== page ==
I remember how I wept death last night and stretched out my hand—

Now, it’s morning and the full moon sets peacefully over my balcony.

The sun rises in the East.

The moon is a pale, circle in the sky.

My eyes hardly perceive it but it is there.

Listening To Your Body

Tips for Coaching and Self-Mastery

On my morning run, I noticed my knee hurt every time I thought about a specific memory. Granted, I’ve been pushing myself to run further for almost a month now and my knee has been sensitive but this was something else. This was a jab that steadily increased. It happened more than once.

When I became aware of this, I tried redirecting my mind. I didn’t want to stop running and lose momentum so I moved my attention away from the upsetting thought and focused on something in the present moment which was actually quite pleasing. The morning was bright and sunny and I had been feeling strong and optimistic. I had recently made some changes in my routine that made me feel excited again. As I practiced concentrating on these positive feelings and moving my attention away from the lower half of my body, the pain in my knee went away and I was able to continue my run calmly. I didn’t increase my speed because I was still aware my knee was adapting to the extra miles but I did focus on improving my posture and form. In the end, I was able to complete the route successfully.

The body is a phenomenal piece of machinery! It has all these instantaneous feedback loops built in. However, it can be tricky this tuning into the body. How do we know how to respond when we’re growing and trying new things? We all know that growing pains are natural and healthy. Just because we feel pain or discomfort doesn’t mean we should stop what we’re doing, but how much pain should we expect when we’re growing or developing new habits of mind and behavior? How can we manage our growth mindfully so our pain does not hinder our over-all sense of well-being or even worse, turn into injury or long term suffering?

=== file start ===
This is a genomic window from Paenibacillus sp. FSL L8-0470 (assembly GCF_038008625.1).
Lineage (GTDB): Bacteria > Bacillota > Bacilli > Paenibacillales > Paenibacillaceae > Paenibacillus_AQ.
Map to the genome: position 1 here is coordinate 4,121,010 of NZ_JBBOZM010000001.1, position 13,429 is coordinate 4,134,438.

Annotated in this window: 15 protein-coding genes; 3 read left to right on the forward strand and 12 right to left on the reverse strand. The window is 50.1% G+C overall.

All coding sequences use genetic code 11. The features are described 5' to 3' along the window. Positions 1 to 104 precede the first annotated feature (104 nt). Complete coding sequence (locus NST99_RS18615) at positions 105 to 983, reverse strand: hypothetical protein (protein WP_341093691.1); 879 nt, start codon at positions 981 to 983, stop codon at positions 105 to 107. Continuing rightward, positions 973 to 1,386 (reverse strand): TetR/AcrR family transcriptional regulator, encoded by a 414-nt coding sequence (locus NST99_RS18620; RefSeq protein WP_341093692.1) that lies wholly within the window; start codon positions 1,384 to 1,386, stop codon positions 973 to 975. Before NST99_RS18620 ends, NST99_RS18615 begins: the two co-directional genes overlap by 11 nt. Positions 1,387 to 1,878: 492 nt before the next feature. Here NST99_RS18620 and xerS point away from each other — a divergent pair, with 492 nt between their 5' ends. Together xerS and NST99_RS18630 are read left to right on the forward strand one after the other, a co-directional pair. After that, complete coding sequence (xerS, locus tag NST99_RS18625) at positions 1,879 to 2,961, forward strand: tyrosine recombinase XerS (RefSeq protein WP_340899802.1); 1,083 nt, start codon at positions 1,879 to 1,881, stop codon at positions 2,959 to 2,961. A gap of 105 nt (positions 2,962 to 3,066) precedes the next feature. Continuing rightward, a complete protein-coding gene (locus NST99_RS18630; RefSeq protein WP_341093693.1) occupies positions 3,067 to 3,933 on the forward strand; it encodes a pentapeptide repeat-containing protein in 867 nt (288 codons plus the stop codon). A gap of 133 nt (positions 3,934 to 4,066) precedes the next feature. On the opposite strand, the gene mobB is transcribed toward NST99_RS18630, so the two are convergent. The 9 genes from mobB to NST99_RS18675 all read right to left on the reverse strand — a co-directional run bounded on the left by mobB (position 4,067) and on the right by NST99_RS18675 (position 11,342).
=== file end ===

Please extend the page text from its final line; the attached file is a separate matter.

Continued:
Discomfort and pain are a natural part of growth and development however the type of pain you experience in your body should not be ignored. Pain in the body, such as muscle pain, anxiety or fatigue are opportunities to check in with your approach and your planning. As we grow and develop, time passes, circumstances change and so does our body. There are also shifts in our environment that impact our state of being. Pain is your body’s way of heightening your awareness so that you take the time to adjust accordingly. Your body is a fine tuned instrument and knows exactly what you need to be healthy and successful in the long run.

In my experience, when we learn to listen to our body we can adjust and manage our growth and development more effectively. We can avoid severe injury, switching our goals prematurely or losing the joy of the journey.  

Here are some questions to keep in mind as you grow and move toward Self-Mastery.

  1. What are you thinking about when you begin to feel discomfort, anxiety or strain?
  2. What are some positive thoughts to focus on in the present moment?
  3. What is your body telling you about your speed? Can you decrease your speed or build in small breaks to avoid injury?
  4. How can you modify your routine so that you’re having fun and feel more calm?
  5. How often should you talk with your mentor, coach or friend to get encouragement, clarify your goals or get feedback on your approach?

These are a few examples for how we can listen to our body and respond to it mindfully. Being mindful means we are honoring the present moment as much as the future goal. It means we embrace our body as a phenomenal piece of machinery designed to tell us what we need. Growing pains are inevitable but we can manage our growth and development wisely.